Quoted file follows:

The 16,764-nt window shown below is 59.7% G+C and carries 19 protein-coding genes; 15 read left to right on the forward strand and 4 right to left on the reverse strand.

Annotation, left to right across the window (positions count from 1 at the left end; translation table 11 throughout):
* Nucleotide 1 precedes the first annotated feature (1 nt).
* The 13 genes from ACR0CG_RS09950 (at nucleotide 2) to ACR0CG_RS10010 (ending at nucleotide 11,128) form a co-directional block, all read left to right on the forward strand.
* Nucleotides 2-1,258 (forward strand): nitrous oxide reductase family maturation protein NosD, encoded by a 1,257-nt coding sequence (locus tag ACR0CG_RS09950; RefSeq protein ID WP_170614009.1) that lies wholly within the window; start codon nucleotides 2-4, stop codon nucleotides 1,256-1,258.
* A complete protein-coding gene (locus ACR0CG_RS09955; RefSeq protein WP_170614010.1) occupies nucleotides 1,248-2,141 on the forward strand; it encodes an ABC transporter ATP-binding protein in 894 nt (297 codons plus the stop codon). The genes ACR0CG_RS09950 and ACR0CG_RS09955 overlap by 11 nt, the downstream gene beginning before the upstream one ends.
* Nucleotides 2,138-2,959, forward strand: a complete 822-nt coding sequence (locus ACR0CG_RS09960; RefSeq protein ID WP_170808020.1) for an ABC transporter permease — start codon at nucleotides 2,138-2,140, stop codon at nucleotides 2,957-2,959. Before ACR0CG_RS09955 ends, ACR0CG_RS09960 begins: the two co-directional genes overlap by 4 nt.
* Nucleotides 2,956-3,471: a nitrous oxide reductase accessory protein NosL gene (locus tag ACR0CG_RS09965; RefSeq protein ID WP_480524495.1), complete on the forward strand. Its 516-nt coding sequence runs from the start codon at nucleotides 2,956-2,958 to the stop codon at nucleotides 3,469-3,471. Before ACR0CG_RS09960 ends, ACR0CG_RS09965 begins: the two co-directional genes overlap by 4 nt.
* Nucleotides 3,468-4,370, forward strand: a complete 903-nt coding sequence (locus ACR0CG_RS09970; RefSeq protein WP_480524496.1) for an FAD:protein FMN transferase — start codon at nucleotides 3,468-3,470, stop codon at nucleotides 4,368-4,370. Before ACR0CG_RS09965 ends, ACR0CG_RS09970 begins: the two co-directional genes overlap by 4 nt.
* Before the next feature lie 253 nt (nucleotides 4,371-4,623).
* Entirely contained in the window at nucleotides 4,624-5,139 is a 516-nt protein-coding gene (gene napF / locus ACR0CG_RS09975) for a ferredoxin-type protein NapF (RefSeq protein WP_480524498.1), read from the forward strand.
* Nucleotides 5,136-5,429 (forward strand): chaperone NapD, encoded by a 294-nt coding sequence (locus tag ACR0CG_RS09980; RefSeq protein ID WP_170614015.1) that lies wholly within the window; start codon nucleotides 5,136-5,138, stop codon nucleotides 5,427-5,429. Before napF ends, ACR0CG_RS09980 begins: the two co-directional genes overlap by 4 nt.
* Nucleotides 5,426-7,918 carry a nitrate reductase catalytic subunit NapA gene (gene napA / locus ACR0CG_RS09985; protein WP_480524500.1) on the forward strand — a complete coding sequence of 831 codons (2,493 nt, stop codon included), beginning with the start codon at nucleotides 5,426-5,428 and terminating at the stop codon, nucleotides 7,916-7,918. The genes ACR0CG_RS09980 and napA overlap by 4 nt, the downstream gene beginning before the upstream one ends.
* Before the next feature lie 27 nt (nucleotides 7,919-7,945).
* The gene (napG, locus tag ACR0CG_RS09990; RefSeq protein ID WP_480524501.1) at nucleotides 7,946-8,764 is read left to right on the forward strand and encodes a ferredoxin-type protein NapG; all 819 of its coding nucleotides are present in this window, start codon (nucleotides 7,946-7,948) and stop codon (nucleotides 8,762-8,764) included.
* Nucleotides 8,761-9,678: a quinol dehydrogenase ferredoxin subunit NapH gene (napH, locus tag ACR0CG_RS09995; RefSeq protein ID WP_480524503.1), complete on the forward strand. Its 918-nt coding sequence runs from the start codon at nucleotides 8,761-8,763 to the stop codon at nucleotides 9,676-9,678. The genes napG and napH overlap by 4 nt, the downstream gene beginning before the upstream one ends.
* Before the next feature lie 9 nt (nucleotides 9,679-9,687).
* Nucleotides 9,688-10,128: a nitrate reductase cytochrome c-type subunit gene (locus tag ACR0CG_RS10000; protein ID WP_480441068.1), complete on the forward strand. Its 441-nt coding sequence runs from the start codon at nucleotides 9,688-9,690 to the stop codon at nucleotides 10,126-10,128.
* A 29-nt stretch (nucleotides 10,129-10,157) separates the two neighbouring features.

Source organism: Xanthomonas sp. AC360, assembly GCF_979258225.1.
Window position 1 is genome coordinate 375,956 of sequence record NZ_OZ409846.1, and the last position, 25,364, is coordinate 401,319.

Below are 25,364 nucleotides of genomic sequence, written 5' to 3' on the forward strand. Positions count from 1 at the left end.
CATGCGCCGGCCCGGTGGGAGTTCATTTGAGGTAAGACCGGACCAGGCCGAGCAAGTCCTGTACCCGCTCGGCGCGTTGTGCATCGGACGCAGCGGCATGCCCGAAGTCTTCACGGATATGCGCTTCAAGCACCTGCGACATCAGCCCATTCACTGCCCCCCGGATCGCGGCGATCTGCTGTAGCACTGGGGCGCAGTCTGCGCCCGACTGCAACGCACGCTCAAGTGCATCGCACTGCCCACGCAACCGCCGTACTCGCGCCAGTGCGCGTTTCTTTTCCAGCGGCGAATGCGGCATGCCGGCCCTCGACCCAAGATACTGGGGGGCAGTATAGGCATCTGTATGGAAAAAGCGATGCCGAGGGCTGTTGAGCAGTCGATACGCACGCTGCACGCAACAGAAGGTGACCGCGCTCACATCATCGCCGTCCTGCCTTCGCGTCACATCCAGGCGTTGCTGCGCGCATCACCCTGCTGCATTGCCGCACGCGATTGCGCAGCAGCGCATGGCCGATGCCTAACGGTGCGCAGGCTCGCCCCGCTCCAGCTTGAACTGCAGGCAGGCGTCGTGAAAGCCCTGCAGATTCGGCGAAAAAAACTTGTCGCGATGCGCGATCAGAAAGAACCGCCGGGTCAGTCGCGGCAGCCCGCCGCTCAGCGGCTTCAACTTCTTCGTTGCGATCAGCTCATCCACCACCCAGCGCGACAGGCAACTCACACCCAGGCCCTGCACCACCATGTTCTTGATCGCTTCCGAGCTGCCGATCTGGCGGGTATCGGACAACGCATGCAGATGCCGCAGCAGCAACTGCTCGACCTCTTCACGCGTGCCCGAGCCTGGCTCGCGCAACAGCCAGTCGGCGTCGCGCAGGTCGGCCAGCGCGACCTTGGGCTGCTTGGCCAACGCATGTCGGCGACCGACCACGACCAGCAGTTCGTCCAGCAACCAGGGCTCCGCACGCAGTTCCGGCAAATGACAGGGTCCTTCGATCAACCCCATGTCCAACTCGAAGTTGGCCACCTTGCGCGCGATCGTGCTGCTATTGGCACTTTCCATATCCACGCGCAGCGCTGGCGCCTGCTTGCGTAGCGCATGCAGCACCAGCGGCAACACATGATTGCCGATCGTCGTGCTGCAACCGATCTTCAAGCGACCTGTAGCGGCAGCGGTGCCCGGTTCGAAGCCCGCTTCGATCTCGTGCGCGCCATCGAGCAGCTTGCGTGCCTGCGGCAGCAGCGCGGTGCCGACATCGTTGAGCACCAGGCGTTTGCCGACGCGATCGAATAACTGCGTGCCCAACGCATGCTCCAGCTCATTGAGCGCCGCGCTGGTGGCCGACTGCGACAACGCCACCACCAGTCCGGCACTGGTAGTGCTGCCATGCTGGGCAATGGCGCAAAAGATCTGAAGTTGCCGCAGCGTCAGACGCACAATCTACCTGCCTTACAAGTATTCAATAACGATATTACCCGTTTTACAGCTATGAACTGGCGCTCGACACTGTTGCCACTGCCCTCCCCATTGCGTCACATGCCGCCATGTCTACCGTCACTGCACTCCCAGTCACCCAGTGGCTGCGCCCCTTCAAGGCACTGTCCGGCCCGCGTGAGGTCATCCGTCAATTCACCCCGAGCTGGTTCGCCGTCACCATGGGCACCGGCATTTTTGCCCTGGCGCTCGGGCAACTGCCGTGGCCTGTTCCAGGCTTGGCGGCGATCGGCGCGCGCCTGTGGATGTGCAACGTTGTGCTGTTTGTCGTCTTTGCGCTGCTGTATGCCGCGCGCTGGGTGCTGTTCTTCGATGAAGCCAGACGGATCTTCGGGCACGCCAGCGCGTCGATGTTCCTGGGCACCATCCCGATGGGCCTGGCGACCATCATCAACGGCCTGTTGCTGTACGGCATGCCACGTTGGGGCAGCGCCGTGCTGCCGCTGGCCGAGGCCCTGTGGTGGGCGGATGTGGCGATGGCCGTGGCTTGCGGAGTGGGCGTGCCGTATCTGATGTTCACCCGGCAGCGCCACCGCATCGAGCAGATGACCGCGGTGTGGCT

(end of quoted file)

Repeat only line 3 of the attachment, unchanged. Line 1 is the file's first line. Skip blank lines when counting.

* Nucleotide 1 precedes the first annotated feature (1 nt).